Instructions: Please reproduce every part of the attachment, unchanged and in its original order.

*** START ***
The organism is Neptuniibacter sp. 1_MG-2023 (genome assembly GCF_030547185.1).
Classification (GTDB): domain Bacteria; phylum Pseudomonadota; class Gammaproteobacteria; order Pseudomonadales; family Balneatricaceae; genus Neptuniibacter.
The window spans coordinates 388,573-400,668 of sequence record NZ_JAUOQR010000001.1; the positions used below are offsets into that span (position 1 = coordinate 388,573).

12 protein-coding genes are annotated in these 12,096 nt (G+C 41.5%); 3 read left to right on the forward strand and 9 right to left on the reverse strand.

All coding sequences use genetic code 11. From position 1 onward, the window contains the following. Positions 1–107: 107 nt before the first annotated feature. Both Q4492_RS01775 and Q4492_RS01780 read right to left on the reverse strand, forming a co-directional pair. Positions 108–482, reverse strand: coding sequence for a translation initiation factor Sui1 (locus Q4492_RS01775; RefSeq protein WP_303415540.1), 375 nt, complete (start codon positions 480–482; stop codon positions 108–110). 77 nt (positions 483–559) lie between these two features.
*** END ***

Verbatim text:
The organism is Neptuniibacter sp. 1_MG-2023 (genome assembly GCF_030547185.1).
Classification (GTDB): domain Bacteria; phylum Pseudomonadota; class Gammaproteobacteria; order Pseudomonadales; family Balneatricaceae; genus Neptuniibacter.
The window spans coordinates 388,573-400,668 of sequence record NZ_JAUOQR010000001.1; the positions used below are offsets into that span (position 1 = coordinate 388,573).

12 protein-coding genes are annotated in these 12,096 nt (G+C 41.5%); 3 read left to right on the forward strand and 9 right to left on the reverse strand.

All coding sequences use genetic code 11. From position 1 onward, the window contains the following. Positions 1–107: 107 nt before the first annotated feature. Both Q4492_RS01775 and Q4492_RS01780 read right to left on the reverse strand, forming a co-directional pair. Positions 108–482, reverse strand: coding sequence for a translation initiation factor Sui1 (locus Q4492_RS01775; RefSeq protein WP_303415540.1), 375 nt, complete (start codon positions 480–482; stop codon positions 108–110). 77 nt (positions 483–559) lie between these two features.